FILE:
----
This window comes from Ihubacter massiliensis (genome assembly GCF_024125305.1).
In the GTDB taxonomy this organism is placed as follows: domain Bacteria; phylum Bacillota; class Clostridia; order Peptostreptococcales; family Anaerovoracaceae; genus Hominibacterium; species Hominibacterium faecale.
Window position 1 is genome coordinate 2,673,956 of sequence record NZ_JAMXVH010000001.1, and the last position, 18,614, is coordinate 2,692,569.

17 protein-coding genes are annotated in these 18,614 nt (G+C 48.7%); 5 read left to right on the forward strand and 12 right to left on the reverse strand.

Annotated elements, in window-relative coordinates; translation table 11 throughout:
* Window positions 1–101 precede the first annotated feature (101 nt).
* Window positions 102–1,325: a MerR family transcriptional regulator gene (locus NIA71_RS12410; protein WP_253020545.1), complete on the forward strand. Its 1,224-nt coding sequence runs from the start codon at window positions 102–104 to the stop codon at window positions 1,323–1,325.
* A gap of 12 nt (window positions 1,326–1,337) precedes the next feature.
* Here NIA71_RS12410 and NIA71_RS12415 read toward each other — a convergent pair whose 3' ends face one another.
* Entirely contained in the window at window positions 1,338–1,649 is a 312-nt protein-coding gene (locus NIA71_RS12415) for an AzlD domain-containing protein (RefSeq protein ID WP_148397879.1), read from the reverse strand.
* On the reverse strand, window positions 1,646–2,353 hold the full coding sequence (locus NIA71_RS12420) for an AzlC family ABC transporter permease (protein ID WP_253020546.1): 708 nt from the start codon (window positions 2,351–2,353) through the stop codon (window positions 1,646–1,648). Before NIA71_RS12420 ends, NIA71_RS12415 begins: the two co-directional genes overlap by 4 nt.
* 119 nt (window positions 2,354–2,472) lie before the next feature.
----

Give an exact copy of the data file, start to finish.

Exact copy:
This window comes from Ihubacter massiliensis (genome assembly GCF_024125305.1).
In the GTDB taxonomy this organism is placed as follows: domain Bacteria; phylum Bacillota; class Clostridia; order Peptostreptococcales; family Anaerovoracaceae; genus Hominibacterium; species Hominibacterium faecale.
Window position 1 is genome coordinate 2,673,956 of sequence record NZ_JAMXVH010000001.1, and the last position, 18,614, is coordinate 2,692,569.

17 protein-coding genes are annotated in these 18,614 nt (G+C 48.7%); 5 read left to right on the forward strand and 12 right to left on the reverse strand.

Annotated elements, in window-relative coordinates; translation table 11 throughout:
* Window positions 1–101 precede the first annotated feature (101 nt).
* Window positions 102–1,325: a MerR family transcriptional regulator gene (locus NIA71_RS12410; protein WP_253020545.1), complete on the forward strand. Its 1,224-nt coding sequence runs from the start codon at window positions 102–104 to the stop codon at window positions 1,323–1,325.
* A gap of 12 nt (window positions 1,326–1,337) precedes the next feature.
* Here NIA71_RS12410 and NIA71_RS12415 read toward each other — a convergent pair whose 3' ends face one another.
* Entirely contained in the window at window positions 1,338–1,649 is a 312-nt protein-coding gene (locus NIA71_RS12415) for an AzlD domain-containing protein (RefSeq protein ID WP_148397879.1), read from the reverse strand.
* On the reverse strand, window positions 1,646–2,353 hold the full coding sequence (locus NIA71_RS12420) for an AzlC family ABC transporter permease (protein ID WP_253020546.1): 708 nt from the start codon (window positions 2,351–2,353) through the stop codon (window positions 1,646–1,648). Before NIA71_RS12420 ends, NIA71_RS12415 begins: the two co-directional genes overlap by 4 nt.
* 119 nt (window positions 2,354–2,472) lie before the next feature.